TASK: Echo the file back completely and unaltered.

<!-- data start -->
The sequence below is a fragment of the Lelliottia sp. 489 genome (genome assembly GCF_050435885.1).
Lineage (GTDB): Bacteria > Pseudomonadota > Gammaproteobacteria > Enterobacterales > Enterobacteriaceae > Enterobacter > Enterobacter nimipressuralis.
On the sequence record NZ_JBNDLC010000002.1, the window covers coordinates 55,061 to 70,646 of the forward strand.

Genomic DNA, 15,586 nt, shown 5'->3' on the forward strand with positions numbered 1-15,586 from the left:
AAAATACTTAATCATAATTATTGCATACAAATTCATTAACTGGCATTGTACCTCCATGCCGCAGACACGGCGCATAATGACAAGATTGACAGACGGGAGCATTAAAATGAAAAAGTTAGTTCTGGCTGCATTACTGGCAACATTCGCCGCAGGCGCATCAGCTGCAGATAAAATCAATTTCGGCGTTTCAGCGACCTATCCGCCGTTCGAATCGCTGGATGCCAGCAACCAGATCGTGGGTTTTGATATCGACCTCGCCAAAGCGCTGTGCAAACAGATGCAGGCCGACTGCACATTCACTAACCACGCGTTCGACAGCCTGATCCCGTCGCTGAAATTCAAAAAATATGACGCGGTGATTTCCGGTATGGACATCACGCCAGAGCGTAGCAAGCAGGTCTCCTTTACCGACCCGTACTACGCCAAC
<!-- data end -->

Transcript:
The sequence below is a fragment of the Lelliottia sp. 489 genome (genome assembly GCF_050435885.1).
Lineage (GTDB): Bacteria > Pseudomonadota > Gammaproteobacteria > Enterobacterales > Enterobacteriaceae > Enterobacter > Enterobacter nimipressuralis.
On the sequence record NZ_JBNDLC010000002.1, the window covers coordinates 55,061 to 70,646 of the forward strand.

Genomic DNA, 15,586 nt, shown 5'->3' on the forward strand with positions numbered 1-15,586 from the left:
AAAATACTTAATCATAATTATTGCATACAAATTCATTAACTGGCATTGTACCTCCATGCCGCAGACACGGCGCATAATGACAAGATTGACAGACGGGAGCATTAAAATGAAAAAGTTAGTTCTGGCTGCATTACTGGCAACATTCGCCGCAGGCGCATCAGCTGCAGATAAAATCAATTTCGGCGTTTCAGCGACCTATCCGCCGTTCGAATCGCTGGATGCCAGCAACCAGATCGTGGGTTTTGATATCGACCTCGCCAAAGCGCTGTGCAAACAGATGCAGGCCGACTGCACATTCACTAACCACGCGTTCGACAGCCTGATCCCGTCGCTGAAATTCAAAAAATATGACGCGGTGATTTCCGGTATGGACATCACGCCAGAGCGTAGCAAGCAGGTCTCCTTTACCGACCCGTACTACGCCAAC